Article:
Calculated Risk writes

As a mental exercise, imagine if we eliminate SS spending and the SS payroll tax – what happens? The General Fund deficit stays exactly the same and we would need to address the significant General Fund shortfall. Would Kling then suggest raising taxes on lower and middle income Americans to cover the shortfall? That seems to be Kling’s suggestion.

I do not understand this. If we permanently shut down SS–no more spending and no more payroll taxes, then in the short run the government runs a larger deficit. But in a few years, as the Baby Boomers hit retirement, the hypothetical shutdown of Social Security will lead to lower deficits than otherwise. Overall, the effect of a shutdown would be to reduce the net present value of future shortfalls, so if anything such a shutdown would allow us to afford further cuts in taxes.

I am not sure what this thought experiment is supposed to prove, in any case. But if I understand the experiment correctly, then CR’s analysis of it is 180 degrees wrong.

Along the way, CR tells us he has a free lunch for us–reform of the health care system that will lead to lower costs and better outcomes. I have spent considerable time investigating such free lunch claims for my forthcoming book, and I am quite convinced that they are bogus.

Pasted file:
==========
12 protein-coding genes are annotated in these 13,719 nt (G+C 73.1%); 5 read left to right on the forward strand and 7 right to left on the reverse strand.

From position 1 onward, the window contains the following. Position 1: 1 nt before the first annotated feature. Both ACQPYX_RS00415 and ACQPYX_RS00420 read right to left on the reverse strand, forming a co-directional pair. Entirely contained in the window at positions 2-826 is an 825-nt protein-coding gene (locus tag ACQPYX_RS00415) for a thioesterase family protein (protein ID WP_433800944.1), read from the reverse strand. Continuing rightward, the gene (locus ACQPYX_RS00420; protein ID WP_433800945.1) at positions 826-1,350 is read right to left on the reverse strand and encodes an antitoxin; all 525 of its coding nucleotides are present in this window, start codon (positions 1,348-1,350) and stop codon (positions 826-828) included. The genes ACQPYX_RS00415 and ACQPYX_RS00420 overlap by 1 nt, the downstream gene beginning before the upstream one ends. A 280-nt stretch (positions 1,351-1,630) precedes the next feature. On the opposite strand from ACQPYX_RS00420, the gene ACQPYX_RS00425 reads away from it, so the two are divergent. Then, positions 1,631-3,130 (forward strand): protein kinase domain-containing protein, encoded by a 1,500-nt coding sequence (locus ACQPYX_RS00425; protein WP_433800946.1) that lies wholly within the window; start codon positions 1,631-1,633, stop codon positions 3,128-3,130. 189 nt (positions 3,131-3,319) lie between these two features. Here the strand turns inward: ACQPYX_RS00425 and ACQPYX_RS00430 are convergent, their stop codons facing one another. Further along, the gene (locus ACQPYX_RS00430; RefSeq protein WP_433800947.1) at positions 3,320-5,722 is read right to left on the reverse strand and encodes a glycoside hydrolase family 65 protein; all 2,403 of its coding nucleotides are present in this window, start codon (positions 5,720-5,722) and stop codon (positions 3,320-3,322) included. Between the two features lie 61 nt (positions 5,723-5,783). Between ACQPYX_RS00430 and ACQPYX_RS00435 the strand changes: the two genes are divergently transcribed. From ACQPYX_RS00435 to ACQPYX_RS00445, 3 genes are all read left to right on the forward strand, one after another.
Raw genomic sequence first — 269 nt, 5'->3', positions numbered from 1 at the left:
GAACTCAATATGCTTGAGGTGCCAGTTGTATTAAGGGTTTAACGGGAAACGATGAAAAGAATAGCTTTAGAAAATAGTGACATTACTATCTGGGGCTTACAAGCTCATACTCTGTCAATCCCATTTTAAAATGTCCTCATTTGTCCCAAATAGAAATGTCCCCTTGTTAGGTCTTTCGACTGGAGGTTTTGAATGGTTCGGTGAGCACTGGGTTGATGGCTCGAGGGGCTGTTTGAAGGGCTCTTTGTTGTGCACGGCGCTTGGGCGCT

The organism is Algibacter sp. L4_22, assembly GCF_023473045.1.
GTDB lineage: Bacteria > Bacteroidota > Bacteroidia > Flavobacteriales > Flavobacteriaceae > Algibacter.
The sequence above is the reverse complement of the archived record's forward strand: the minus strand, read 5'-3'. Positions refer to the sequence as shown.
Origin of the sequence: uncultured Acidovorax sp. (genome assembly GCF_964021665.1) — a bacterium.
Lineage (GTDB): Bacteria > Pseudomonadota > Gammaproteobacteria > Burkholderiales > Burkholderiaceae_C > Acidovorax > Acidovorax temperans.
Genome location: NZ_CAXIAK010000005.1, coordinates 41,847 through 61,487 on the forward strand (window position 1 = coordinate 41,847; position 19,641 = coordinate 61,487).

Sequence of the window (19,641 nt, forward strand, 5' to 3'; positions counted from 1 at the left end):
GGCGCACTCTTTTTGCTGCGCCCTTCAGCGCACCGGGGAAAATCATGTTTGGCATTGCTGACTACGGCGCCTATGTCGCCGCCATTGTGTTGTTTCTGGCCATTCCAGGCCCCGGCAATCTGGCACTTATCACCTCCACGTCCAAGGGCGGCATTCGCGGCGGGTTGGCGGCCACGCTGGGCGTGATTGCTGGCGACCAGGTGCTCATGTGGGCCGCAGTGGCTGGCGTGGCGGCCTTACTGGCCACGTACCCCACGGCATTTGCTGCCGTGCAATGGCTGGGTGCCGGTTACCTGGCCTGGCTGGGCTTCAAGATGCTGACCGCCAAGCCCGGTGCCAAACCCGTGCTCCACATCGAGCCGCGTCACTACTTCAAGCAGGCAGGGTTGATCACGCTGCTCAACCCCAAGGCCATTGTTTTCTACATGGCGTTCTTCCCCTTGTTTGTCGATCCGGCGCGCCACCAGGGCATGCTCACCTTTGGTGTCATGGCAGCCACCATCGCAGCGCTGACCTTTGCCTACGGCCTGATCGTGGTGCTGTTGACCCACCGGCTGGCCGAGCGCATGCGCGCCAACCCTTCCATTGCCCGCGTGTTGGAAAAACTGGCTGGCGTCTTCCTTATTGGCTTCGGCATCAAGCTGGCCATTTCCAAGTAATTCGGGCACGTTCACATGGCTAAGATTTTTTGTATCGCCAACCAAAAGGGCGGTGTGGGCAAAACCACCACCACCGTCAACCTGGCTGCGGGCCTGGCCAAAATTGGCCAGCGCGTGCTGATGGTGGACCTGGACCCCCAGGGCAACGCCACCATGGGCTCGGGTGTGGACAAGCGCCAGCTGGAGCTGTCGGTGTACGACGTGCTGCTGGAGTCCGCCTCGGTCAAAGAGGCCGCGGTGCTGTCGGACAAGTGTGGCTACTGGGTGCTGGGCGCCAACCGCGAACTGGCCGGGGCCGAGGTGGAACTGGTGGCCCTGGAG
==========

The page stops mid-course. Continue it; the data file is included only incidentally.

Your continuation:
Briefly, if you were to enlarge government’s role in paying for health care without introducing heavy-handed rationing, then spending will go up. (Medicare and Medicaid alone account for as much spending per capita as some other advanced countries’ entire health systems–just imagine what our spending would look like if all of us had our health care all paid for by Uncle Sam.) See also my latest essay.

You can reduce spending if you implement government rationing of health care. However, you have to be really brave to believe that by doing so you will improve health care outcomes.